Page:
08:12 GMT01 March 2021
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    A long sought-after miracle, scientists now say they have a solution to one of mankind’s most ancient pursuits: eternal life.

    In the 16th century, Ponce de Leon traveled to Florida in search of the Fountain of Youth. So the legend goes, at least. Dracula, the vampire creation of Bram Stoker, achieves immortality by feeding off the living. Even the Indiana Jones series employs one of its several Nazi face-melting scenes after the villain drinks from a phony Holy Grail.

    Though clearly popular in fiction and lore, immortality has been elusive. But a group of scientists now think they have the key, and it may lie at the most base level of aging: our chromosomes.

    All chromosomes are protected by thin, protective caps known as telomeres. Located on each end of a chromosome, these telomeres defend against deterioration as cells grow.

    Telomeres are located at the ends of chromosomes.
    © Wikipedia / Samulili
    Telomeres are located at the ends of chromosomes.

    Eventually, however, telomeres become worn down, or shortened, and this is thought to be a major culprit in the aging process. While the telomeres of the young tend to be between 8,000 and 10,000 nucleotides long, this number gradually declines as we age.

    This new process, discovered by Helen Blau and her team at Stanford University, would allow scientists to strengthen deteriorating telomeres, thereby making the treated cells “younger.”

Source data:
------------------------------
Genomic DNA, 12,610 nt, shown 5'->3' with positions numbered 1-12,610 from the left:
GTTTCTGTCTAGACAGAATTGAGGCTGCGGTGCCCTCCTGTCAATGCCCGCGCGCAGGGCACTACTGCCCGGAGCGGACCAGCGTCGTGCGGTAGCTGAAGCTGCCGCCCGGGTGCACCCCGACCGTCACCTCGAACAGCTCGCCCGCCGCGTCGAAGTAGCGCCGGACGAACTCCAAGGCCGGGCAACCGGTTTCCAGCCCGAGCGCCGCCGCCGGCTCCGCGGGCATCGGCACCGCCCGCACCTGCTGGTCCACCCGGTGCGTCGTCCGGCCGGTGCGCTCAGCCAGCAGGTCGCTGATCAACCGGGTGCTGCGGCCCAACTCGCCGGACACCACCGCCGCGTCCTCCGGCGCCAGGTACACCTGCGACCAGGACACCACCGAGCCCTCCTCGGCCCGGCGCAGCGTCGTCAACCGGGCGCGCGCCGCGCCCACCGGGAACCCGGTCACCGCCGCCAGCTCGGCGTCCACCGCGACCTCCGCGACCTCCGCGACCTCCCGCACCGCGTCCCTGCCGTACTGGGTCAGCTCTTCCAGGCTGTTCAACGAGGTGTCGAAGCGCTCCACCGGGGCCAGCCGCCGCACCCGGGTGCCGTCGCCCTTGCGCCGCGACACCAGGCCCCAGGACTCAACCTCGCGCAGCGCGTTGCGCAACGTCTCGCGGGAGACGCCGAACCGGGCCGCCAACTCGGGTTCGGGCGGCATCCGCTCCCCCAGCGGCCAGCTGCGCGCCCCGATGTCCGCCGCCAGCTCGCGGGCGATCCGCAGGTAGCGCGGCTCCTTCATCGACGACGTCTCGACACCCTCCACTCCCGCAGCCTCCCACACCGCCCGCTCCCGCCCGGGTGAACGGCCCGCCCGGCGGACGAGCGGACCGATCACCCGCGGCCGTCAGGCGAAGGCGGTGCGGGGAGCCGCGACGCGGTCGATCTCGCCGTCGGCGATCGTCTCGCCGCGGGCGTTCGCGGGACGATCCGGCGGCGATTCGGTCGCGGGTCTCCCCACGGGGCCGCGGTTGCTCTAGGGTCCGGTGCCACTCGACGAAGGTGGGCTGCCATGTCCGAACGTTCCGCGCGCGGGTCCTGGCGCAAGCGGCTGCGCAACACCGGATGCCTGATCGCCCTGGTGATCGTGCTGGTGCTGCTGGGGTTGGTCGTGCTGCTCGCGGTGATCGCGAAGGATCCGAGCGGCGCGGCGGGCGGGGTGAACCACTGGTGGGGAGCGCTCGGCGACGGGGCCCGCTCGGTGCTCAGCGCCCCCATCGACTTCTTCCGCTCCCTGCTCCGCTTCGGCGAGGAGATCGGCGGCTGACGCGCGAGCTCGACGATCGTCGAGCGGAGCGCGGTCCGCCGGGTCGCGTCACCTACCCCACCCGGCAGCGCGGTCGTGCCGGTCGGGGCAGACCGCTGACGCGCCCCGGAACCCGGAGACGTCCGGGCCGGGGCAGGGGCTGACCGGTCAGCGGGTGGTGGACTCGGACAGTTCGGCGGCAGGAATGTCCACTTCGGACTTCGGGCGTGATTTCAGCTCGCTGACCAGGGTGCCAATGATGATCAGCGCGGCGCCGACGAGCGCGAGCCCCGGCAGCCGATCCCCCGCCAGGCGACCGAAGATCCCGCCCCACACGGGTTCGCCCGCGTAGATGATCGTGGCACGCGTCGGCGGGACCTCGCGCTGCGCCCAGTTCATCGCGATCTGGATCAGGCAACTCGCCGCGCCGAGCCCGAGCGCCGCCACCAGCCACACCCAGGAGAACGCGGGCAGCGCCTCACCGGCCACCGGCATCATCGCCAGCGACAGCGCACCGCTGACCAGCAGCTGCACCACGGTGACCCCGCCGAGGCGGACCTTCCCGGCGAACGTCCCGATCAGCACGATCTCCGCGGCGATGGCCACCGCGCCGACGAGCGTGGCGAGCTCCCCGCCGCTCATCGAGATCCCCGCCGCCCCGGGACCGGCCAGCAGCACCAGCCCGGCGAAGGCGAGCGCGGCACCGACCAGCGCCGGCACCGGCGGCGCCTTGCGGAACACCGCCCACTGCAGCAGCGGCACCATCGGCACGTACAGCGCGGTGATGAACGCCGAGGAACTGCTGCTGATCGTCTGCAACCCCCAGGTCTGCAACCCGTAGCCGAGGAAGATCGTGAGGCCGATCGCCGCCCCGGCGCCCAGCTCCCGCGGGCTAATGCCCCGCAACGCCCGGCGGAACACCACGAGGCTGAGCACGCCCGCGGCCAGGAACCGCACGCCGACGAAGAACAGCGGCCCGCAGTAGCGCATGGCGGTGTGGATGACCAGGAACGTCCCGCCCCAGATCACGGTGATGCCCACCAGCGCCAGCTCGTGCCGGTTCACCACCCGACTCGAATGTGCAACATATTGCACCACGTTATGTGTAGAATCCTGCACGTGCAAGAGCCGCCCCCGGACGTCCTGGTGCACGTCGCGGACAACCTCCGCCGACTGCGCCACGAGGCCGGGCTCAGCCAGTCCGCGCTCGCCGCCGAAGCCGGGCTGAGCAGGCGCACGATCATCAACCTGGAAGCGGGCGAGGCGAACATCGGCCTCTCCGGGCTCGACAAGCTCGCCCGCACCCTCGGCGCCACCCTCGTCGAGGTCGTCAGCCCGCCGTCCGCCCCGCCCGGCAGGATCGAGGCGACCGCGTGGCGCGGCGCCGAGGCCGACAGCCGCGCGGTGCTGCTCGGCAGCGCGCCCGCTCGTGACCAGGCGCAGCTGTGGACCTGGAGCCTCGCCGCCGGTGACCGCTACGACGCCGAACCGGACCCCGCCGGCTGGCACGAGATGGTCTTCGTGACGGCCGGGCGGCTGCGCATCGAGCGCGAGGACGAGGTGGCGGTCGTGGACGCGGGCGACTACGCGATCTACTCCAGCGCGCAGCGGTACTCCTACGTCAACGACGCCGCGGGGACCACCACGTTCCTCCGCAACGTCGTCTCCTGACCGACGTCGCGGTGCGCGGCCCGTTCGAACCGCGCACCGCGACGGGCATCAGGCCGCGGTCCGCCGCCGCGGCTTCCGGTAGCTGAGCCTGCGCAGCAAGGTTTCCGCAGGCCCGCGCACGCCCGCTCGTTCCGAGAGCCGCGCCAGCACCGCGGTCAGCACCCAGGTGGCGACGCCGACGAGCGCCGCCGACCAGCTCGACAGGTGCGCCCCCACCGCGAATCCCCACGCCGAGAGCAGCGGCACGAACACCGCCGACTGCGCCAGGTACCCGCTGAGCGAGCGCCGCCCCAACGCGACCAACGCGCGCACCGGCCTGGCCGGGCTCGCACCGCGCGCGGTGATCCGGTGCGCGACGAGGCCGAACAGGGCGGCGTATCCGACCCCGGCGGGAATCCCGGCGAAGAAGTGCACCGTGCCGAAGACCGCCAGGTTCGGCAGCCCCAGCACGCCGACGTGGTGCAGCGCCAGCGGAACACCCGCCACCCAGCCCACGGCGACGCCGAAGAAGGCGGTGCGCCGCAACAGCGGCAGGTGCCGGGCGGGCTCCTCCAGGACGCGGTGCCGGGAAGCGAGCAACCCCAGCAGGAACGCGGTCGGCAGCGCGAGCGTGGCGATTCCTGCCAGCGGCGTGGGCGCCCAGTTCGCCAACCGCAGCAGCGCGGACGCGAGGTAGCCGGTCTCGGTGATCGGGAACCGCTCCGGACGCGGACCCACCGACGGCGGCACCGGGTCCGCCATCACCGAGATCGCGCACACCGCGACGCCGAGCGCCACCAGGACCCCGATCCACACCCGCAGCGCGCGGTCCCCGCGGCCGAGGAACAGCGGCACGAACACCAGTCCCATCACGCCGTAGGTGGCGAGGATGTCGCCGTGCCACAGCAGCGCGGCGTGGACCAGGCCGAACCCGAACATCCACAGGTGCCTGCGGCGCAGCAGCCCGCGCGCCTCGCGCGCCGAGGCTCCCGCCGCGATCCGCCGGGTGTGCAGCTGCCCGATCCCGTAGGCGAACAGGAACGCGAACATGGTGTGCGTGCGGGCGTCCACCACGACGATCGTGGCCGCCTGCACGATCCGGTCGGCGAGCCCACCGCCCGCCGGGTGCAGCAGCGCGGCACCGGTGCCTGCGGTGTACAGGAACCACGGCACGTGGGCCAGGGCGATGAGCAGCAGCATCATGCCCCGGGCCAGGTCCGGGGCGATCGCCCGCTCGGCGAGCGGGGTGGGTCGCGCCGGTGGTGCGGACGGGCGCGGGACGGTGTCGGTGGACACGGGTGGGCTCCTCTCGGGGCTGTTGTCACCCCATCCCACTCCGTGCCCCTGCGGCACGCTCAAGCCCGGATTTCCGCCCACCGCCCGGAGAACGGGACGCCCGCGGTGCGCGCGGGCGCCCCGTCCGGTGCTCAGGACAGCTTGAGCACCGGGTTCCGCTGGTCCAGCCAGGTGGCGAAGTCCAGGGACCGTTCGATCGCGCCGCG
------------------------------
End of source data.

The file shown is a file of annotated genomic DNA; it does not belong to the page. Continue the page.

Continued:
“This new approach paves the way toward preventing or treating diseases of aging,” one of the researches said. ‘There are also highly debilitating genetic diseases associated with telomere shortening that could benefit from such a potential treatment.”

    Specifically, scientists plan to apply the procedure to patients suffering from genetic diseases like muscular dystrophy, as well as diabetes and heart disease.

    “Now we have found a way to lengthen human telomeres by as much 1,000 nucleotides, turning back the internal clock in these cells by the equivalent of many years of human life,” said Brau. “This greatly increases the number of cells available for studies such as drug testing or disease modeling.

    The development may sound familiar. Over the last few years, Shin Kubota, a Japanese scientist, has been culturing a rare breed of invertebrates known as Turritopsis dohrnii, though more commonly known as “immortal jellyfish.”

    The jellyfish has a strange ability to reverse its own aging process, growing younger until it reaches its earliest form of development, and then begins to grow again.

    With the fight against aging opening on multiple fronts, it may only be a matter of time before we’re all living as Dracula. Just without all the violence.

    immortal jellyfish, chromosome, telomeres, immortality, eternal life, anti-aging, Stanford, US
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